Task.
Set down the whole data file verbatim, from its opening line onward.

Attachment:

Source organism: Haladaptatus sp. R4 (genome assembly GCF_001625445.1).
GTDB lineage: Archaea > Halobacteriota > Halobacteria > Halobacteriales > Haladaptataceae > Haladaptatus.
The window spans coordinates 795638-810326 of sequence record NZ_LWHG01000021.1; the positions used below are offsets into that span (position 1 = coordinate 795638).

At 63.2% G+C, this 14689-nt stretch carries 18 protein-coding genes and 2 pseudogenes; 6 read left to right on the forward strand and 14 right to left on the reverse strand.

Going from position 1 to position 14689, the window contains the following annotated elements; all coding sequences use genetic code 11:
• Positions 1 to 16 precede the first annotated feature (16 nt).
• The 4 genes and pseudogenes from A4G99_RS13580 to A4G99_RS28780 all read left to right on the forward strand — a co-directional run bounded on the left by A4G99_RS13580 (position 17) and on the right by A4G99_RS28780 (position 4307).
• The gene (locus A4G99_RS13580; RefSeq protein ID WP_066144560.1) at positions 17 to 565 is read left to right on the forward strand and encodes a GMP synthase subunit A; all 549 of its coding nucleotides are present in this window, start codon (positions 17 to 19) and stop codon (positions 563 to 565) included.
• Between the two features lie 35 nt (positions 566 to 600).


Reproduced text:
Source organism: Haladaptatus sp. R4 (genome assembly GCF_001625445.1).
GTDB lineage: Archaea > Halobacteriota > Halobacteria > Halobacteriales > Haladaptataceae > Haladaptatus.
The window spans coordinates 795638-810326 of sequence record NZ_LWHG01000021.1; the positions used below are offsets into that span (position 1 = coordinate 795638).

At 63.2% G+C, this 14689-nt stretch carries 18 protein-coding genes and 2 pseudogenes; 6 read left to right on the forward strand and 14 right to left on the reverse strand.

Going from position 1 to position 14689, the window contains the following annotated elements; all coding sequences use genetic code 11:
• Positions 1 to 16 precede the first annotated feature (16 nt).
• The 4 genes and pseudogenes from A4G99_RS13580 to A4G99_RS28780 all read left to right on the forward strand — a co-directional run bounded on the left by A4G99_RS13580 (position 17) and on the right by A4G99_RS28780 (position 4307).
• The gene (locus A4G99_RS13580; RefSeq protein ID WP_066144560.1) at positions 17 to 565 is read left to right on the forward strand and encodes a GMP synthase subunit A; all 549 of its coding nucleotides are present in this window, start codon (positions 17 to 19) and stop codon (positions 563 to 565) included.
• Between the two features lie 35 nt (positions 566 to 600).